Author: Patricia Escalon
Thursday, 15 February 2007
In 2007, they are one of the headline acts for music festivals around Europe such as the Nice Jazz Festival, or the Miles Davis Jazz Festival in Montreux. In 2003, they blew the crowds away with their more human sound in Homelands. The BBC crowned Gotan Project as the best World Music music act in 2003. Their inaugural 2007 Australian tour takes in the Perth International Festival of the Arts, the Sydney Opera House, Womadelaide and the Victoria Arts Centre.
Gotan Project has three core members: French DJ Philippe Cohen-Solal, Argentinian bandoneon player Eduardo Makaroff and Swiss muzzo Christoph H Mueller. They travel with a string quartet, tango dancers, a visual artist and a tango arranger.
Cohen-Solal followed up their hit album with his interpretation of jazz/house fusion album Inspiracion-Espiracion. Their latest album, Lunático, turns to the tango cancion (tango songs), an older variant which saw Carlos Gardel take it to its zenith in the early twentieth century.
A sneak peek at their website reveals samples of their new album, which heralds a deeper incursion into the intensity of tango lyrics and harmonies.
Two weeks before herding together their tango orchestra and visuals co-ordinators for their trip Down Under, Philippe Cohen-Solal spoke to TranZfusion about the upcoming tour, Gotan Project's musical influences and their new album.
What should we expect from your Sydney Opera house gig-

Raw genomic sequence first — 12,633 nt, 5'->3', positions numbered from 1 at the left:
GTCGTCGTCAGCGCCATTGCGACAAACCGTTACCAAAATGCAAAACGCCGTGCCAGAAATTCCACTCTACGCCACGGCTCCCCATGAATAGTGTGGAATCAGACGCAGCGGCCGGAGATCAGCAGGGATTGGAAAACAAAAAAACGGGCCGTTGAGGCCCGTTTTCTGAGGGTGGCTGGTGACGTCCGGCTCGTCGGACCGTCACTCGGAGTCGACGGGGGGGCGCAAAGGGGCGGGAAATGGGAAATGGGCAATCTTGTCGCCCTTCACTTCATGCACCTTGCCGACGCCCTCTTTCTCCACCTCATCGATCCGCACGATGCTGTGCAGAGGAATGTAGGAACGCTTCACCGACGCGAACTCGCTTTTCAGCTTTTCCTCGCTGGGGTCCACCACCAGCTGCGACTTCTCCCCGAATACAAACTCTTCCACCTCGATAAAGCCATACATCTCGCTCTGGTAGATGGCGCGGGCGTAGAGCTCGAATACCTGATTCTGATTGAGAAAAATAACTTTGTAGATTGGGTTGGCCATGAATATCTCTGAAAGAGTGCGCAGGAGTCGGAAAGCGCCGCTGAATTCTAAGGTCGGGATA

You can expect a concert, maybe more than a concert, like a show. We're ten musicians, maybe the best ten tango musicians in the world. It's like a video installation, or a dialogue between electronic and acoustic. We're working a ping-pong between electronic and acoustic. We work with cineastes, which are coming from the arts world. We try to touch the people from the heart, because tango is for the heart, but also for the ears and the bodies.
What about WOMADelaide-
I don't know because I don't know if we have the same amount of time to play. Sometimes we add one track, or we change the track listing. It's written music, its' not like jazz you know, where you can change everything. But also we have a string quartet. Improvisation is very strong. Each musician improvises, no concert looks like any other.
Who is part of your string quartet-
Lin Cruz is the first violin, she featured in 'La Revancha del Tango' and 'Lunático'; Andre Pujado is the second violin, he is from Santiago; two girls on viola and cello are coming from Paris. The band is a mix of Argentinian and European musicians. It's how it started.
Is this your first tour of Australia-
[First time] with Gotan Project. I came once to DJ in Sydney and Melbourne. This is the first time the whole band is coming. We are ten people on stage. Seventeen people on the road. France is quite far from Australia. I think and I've seen and I've heard that people are really waiting for us. I'm really happy, because for us it's really important to come to Australia and New Zealand. We're hoping they [the audience] will dance, even in the Opera House, because people always dance at our concerts.
What inspired you to mix tango with electronic music-
I was a big fan of tango. When I met Eduardo we thought about it. It was not really a concert, nothing that avant-garde. It was really an idea to collaborate, to mix two different things. I wanted to show people that tango is really about people's feelings. The people in 1989 they had a prejudice against tango. They thought it was Tags